Ossur Cold Rush Cold Therapy Unit Review

Ossur Cold Rush Cold Therapy Unit Review

One of the first things you hear after knee surgery is R.I.C.E: rest, ice, compression and elevation. The R.I.C.E protocol is an excellent way to manage post-op swelling and hasten recovery.

Cold therapy (also known as cryotherapy) reduces inflammation and pain, by applying cooling, and in some cases compression, to the affected area. A cold therapy machine is the best way to achieve this, far superior to using ice packs, and one of these machines is a post-op must have. If you're considering purchasing one of these, first consult your physician or primary healthcare provider and seek appropriate advice and supervision prior to use.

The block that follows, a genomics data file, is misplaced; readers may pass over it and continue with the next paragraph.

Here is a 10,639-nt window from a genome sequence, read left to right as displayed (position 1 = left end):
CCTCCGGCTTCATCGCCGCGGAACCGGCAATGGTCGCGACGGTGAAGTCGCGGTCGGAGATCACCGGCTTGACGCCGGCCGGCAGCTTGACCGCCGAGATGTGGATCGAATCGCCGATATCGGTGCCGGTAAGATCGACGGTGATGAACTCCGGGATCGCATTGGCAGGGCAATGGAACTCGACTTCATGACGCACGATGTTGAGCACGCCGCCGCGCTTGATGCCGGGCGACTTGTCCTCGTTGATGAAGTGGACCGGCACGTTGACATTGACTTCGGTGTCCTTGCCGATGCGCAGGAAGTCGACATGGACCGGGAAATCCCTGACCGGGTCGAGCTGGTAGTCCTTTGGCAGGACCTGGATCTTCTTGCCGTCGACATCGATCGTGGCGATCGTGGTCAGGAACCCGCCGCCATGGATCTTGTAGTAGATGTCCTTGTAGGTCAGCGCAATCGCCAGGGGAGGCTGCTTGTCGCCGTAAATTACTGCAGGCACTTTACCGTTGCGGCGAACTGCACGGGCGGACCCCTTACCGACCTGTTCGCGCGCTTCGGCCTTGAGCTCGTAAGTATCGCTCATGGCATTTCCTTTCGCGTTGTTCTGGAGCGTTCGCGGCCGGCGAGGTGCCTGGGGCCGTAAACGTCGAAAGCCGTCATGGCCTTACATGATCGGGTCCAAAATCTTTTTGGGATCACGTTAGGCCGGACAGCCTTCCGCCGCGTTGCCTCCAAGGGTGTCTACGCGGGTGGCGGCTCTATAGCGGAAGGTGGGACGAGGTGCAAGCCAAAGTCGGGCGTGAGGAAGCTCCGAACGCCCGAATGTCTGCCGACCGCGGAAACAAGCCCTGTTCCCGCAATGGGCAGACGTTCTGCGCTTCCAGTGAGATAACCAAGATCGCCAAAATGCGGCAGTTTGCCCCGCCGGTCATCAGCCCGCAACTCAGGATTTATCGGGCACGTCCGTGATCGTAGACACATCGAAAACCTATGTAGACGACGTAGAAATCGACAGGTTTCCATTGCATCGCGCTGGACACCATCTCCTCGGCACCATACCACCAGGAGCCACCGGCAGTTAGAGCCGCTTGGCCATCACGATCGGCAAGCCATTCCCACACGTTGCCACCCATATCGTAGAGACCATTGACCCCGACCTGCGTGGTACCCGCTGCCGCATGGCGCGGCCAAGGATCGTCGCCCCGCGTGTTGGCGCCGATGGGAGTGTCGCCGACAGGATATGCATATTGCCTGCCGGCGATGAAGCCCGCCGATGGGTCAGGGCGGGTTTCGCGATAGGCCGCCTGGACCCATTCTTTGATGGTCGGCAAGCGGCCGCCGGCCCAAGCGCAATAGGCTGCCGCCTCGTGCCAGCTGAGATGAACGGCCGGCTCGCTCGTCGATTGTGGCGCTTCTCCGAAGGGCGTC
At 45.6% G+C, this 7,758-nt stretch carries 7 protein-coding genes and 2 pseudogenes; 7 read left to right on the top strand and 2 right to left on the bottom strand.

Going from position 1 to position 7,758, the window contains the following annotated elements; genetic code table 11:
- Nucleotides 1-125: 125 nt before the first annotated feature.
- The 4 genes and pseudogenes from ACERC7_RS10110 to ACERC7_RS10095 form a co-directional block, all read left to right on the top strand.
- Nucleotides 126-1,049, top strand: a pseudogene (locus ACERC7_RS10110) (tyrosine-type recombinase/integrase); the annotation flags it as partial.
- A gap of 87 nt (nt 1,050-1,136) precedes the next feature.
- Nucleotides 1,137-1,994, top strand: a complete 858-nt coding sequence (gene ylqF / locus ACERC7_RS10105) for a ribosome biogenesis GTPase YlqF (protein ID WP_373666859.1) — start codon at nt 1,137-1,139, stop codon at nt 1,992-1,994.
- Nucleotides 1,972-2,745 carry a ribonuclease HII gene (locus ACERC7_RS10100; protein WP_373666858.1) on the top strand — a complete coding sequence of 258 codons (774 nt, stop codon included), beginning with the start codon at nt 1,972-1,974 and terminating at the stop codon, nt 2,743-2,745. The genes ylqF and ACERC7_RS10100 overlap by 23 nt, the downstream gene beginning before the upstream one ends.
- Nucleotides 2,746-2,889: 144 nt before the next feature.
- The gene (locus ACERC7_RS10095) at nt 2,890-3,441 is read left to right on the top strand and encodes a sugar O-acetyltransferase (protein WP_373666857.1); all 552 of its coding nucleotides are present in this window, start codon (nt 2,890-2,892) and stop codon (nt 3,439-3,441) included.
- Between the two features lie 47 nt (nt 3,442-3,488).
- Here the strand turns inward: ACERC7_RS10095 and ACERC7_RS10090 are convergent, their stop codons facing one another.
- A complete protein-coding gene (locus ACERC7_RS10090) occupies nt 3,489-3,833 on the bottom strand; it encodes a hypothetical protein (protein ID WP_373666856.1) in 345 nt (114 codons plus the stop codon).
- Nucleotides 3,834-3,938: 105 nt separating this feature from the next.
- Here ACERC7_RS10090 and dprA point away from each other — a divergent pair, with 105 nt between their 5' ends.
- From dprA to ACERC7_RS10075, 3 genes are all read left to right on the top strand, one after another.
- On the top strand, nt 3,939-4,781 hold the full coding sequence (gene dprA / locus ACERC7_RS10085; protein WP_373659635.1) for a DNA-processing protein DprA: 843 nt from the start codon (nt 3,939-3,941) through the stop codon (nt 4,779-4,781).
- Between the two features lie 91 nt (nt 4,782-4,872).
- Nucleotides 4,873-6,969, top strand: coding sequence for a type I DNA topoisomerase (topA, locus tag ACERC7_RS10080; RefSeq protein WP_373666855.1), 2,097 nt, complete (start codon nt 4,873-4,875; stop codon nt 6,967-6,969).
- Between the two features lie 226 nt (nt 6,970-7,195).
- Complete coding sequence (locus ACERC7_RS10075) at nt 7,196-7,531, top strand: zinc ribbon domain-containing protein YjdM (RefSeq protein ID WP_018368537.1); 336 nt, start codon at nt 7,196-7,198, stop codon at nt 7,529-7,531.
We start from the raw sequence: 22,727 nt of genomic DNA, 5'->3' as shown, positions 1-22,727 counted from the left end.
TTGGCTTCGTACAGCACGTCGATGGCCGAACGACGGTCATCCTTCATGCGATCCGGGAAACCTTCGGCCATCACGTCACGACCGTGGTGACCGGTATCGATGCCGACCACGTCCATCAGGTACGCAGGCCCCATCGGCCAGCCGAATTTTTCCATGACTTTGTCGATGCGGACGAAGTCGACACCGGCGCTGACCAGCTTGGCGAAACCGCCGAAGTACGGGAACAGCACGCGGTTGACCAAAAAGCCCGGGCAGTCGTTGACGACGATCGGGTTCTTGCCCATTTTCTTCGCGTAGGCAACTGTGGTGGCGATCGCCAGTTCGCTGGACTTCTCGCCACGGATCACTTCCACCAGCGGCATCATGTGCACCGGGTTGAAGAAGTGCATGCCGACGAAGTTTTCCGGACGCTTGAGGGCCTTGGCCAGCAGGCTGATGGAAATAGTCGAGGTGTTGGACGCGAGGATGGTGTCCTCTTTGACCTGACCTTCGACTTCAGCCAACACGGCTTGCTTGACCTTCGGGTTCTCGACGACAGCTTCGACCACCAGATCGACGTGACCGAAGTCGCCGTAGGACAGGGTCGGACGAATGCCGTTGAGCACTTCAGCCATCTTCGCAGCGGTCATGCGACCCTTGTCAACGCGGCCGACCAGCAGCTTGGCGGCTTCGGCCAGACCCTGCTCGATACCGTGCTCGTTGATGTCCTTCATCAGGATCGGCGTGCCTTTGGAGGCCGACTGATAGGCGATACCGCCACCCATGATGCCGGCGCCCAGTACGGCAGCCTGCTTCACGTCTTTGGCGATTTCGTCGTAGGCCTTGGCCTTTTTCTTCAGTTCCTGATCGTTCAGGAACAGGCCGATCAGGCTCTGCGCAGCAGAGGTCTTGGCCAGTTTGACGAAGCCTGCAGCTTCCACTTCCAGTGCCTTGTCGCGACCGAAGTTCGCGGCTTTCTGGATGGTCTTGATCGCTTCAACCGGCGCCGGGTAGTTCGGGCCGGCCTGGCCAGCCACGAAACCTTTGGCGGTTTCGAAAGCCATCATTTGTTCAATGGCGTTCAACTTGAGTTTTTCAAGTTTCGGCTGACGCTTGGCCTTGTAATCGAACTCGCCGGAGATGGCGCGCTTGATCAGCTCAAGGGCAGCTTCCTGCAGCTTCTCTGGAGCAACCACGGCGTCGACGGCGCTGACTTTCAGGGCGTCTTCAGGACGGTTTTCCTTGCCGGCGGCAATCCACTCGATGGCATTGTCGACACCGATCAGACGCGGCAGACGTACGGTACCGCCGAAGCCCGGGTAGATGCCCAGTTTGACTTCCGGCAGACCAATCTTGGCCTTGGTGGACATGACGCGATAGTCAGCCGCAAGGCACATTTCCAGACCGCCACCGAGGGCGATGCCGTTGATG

In the world of cold therapy units, there are two types: motorized and non-motorized. The latter can be had for a fraction of the cost of motorized units, but a motorized unit has some advantages. 

Many non-motorized units are gravity fed, meaning that for the cold to get to your knee, a reservoir of ice cold water must be located higher than the level of your knee. As you may spend much of your post-op recovery time lying around, unless you have a table nearby that's higher than the level you will be lying, a non-motorized gravity fed unit won't be feasible. Motorized units have a pump, which eliminates the need to place the reservoir higher than your knee and allows for more placement options.

The other advantage of a motorized unit, and this applies to the Ossur Cold Rush, is that the amount of cold water flowing through the cooling pad can be varied. This allows you to adjust both the compression effect and cooling to a level that suits you. Personally, I found this indispensable.